“We felt like human beings again” asserts a survivor of sexual violence at the Panzi Hospital in Eastern DRC. Survivors arrive here with serious physical injuries and deep psychological scars. Some are accompanied by children who are painful reminders of the rape and trauma they suffered. They face numerous hurdles to putting their lives back together—stigma, isolation, and hopelessness. While many organizations provide support, only a few are able to offer the full range of services required—medical care, mental health support, legal aid and economic activities.
Violence against women and girls has reached epidemic proportions in Africa’s Great Lakes Region. In DRC, nearly three-quarters of women report having suffered from spousal or partner abuse at one time in their lives. In Rwanda, nearly half of women have experienced physical and sexual violence. In Burundi, entrenched poverty, gender inequality and socio-cultural beliefs perpetuate high levels of domestic violence. Survivors of sexual violence need emergency and long-term care and services.
Health systems have a critical role to play, both in treating and supporting survivors, and in identifying those at risk early enough, preventing further violence. Effective support for survivors of sexual violence is a good barometer of health system performance as several critical elements need to work in tandem. For example, when treating survivors of sexual and gender based violence, time is of the essence, both to prevent pregnancy and HIV transmission.
Medical workers need to provide high quality, confidential care; emergency kits and drugs need to be readily available at clinics; and services need to be free of charge without under the table payments. Counselling and other mental health services need to be more of a priority since they are vital to start the healing process. There is currently a shortage of mental health professionals in the region; for example, the Kivu provinces of DRC with a population of over 20 million have only two psychiatrists and eight psychologists.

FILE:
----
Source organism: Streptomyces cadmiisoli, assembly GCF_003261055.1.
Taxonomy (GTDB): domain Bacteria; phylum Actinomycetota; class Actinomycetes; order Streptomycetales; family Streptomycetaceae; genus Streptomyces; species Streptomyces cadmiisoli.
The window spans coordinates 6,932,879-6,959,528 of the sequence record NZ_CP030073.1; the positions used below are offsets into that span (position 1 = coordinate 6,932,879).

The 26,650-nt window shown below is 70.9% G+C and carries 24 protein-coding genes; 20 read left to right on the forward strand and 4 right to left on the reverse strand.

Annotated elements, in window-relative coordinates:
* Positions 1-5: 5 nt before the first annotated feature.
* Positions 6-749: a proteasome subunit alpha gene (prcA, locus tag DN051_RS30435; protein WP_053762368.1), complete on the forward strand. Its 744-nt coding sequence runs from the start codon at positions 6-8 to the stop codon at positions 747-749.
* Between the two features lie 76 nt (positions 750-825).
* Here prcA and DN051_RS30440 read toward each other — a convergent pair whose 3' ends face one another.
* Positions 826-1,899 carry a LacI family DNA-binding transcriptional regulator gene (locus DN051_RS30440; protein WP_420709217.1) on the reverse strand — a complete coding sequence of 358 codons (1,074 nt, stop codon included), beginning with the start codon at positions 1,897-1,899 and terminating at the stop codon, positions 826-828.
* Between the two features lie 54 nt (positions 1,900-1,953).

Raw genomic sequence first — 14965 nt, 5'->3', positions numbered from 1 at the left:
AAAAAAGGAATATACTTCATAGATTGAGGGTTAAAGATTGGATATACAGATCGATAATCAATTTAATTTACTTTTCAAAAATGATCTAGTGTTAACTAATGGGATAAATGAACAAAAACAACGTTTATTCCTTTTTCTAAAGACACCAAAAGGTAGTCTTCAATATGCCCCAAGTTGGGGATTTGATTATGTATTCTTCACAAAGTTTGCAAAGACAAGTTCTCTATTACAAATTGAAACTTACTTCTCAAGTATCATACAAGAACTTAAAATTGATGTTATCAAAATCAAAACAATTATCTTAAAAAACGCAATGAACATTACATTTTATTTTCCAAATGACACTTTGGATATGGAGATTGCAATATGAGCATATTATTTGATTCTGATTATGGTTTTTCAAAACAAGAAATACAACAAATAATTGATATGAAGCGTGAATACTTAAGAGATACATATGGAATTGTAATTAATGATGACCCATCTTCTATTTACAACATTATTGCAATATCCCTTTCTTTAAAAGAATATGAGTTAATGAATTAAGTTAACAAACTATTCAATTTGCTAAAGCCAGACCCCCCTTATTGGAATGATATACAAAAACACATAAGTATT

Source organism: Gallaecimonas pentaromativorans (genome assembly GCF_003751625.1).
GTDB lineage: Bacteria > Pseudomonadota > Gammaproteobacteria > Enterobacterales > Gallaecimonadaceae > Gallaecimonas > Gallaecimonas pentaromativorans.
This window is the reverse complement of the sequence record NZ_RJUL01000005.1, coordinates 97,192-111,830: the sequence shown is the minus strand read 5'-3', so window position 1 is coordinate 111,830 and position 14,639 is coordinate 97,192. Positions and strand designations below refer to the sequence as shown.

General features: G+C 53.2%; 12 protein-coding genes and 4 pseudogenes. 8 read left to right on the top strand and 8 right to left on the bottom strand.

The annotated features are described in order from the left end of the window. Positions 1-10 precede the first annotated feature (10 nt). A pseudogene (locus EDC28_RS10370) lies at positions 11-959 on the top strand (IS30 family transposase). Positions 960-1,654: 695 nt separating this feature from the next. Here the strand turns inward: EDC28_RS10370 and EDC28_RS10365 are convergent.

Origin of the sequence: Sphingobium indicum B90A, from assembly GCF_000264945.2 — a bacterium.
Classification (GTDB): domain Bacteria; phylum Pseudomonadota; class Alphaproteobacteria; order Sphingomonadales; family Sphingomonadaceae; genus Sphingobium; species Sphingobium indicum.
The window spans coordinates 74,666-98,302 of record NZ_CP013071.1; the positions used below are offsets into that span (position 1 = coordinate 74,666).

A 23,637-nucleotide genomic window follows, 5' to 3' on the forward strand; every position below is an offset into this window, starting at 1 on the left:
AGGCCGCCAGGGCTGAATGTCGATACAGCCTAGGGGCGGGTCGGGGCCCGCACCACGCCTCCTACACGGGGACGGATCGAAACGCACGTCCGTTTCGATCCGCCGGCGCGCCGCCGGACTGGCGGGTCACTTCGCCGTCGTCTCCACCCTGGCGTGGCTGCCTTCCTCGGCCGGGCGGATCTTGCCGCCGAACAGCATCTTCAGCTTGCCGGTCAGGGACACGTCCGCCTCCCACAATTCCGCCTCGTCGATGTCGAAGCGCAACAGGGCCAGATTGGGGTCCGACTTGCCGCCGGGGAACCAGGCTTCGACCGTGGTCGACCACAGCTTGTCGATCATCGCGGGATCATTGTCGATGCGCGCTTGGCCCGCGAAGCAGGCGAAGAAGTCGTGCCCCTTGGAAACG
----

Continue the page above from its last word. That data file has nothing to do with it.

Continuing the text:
Strengthening the capacity of health systems in developing countries to deal with survivors of sexual violence will have mutually reinforcing benefits for other vulnerable women who continue to die unnecessarily from complications of pregnancy and labor. Investing in facilities and human resources will enable these countries to deal more effectively with a broader range of medical emergencies.
Adoption of integrated service delivery approaches for both survivors and other vulnerable women is particularly critical in health systems which are fragile and severely under-resourced. Likewise, improving access to high impact interventions, including family planning, antenatal care, and institutional deliveries, will allow women to take control over their reproductive health, and will improve chances of survival for mothers and newborns.
Reflecting back on my visit to Eastern DRC during the early preparation of our project, I remember so vividly a woman huddled in a corner weaving a colorful basket, gently threading her life back together and thinking of a brighter future.
The recently approved Great Lakes Emergency Sexual and Gender Based Violence and Women’s Health Project will help her and many other survivors as they begin to rebuild their lives.
- Press Release: New World Bank Project Will Help Survivors of Sexual and Gender-Based Violence in Africa’s Great Lakes Region
- Video: Supporting Women Survivors of Violence in Africa's Great Lakes Region
- Podcast: Improving health outcomes for women and survivors of sexual based violence in Africa's Great Lakes